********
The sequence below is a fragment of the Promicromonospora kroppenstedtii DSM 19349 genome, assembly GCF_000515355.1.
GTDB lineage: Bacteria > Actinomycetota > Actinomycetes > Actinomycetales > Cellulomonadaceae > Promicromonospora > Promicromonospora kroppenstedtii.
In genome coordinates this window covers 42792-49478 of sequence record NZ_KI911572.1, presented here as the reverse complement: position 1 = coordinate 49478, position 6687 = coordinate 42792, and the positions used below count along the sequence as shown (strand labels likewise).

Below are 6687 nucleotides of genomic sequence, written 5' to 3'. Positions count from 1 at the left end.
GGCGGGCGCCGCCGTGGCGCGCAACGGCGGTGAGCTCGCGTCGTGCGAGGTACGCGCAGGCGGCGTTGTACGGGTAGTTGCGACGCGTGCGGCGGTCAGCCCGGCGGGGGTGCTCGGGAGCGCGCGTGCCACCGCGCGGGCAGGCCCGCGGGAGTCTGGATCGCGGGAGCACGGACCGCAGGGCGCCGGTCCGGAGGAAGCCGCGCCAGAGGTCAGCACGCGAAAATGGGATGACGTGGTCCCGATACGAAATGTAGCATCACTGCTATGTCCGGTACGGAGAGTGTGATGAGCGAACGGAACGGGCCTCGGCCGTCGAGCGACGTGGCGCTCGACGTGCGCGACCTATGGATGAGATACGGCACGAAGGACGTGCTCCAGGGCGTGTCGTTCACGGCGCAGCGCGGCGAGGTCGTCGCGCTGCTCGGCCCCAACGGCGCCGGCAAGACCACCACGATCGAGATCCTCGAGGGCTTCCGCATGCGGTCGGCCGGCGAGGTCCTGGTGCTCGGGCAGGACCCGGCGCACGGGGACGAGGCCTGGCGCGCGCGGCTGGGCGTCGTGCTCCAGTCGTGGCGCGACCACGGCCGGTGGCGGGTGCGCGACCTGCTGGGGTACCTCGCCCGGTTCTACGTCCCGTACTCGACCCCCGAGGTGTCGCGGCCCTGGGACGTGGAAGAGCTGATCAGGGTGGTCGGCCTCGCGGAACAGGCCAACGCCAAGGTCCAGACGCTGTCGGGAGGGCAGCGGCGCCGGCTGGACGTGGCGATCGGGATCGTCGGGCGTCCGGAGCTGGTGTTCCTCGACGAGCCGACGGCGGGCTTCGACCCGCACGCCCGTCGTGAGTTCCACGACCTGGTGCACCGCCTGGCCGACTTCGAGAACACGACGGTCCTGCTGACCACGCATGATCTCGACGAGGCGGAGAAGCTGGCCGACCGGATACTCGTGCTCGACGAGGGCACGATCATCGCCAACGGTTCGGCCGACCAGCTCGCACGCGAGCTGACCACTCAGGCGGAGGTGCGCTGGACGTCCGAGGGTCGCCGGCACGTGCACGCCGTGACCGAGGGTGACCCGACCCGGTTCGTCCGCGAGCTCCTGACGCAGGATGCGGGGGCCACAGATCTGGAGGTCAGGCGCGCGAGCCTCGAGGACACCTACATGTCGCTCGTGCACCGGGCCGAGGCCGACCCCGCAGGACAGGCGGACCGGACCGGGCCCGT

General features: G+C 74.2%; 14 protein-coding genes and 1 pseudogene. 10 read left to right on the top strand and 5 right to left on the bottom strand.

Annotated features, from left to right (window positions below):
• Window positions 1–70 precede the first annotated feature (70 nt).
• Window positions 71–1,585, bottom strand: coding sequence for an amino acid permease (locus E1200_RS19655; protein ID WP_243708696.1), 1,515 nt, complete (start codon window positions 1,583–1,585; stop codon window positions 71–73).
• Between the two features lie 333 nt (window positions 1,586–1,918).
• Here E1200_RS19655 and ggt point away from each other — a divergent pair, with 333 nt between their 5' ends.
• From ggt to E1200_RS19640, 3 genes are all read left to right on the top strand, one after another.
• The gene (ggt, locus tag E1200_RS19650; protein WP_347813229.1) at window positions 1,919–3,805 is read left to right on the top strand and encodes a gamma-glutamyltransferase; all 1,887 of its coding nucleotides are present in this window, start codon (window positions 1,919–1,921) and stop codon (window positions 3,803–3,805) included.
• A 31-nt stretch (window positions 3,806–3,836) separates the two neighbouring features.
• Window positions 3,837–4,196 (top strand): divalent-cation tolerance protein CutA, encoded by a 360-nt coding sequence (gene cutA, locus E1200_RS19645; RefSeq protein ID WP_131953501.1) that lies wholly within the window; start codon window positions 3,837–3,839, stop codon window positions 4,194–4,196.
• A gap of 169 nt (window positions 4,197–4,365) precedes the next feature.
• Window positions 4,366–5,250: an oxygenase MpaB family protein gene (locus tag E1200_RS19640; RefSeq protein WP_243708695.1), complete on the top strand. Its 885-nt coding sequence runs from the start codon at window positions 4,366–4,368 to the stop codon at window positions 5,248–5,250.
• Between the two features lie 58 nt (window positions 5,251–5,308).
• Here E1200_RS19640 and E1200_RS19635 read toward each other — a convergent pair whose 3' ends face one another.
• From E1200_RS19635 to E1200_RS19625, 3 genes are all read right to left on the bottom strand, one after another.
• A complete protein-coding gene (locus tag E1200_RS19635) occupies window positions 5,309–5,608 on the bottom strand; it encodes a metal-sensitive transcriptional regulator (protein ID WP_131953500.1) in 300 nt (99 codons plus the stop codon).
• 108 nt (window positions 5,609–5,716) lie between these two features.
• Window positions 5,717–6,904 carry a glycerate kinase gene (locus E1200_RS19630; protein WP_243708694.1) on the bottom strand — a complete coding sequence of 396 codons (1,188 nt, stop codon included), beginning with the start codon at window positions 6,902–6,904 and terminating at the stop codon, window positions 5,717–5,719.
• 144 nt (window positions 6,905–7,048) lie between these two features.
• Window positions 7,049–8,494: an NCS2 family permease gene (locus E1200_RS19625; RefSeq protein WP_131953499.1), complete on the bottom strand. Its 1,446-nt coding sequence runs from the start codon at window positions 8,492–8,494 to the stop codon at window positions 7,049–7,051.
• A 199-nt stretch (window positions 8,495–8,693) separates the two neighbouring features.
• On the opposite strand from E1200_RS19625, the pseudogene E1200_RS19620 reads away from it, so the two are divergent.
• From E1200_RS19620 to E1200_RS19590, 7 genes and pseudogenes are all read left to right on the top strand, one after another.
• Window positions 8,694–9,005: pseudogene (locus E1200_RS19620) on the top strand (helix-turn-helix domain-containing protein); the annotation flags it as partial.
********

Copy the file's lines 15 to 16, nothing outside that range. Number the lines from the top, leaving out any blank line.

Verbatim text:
• Window positions 3,837–4,196 (top strand): divalent-cation tolerance protein CutA, encoded by a 360-nt coding sequence (gene cutA, locus E1200_RS19645; RefSeq protein ID WP_131953501.1) that lies wholly within the window; start codon window positions 3,837–3,839, stop codon window positions 4,194–4,196.
• A gap of 169 nt (window positions 4,197–4,365) precedes the next feature.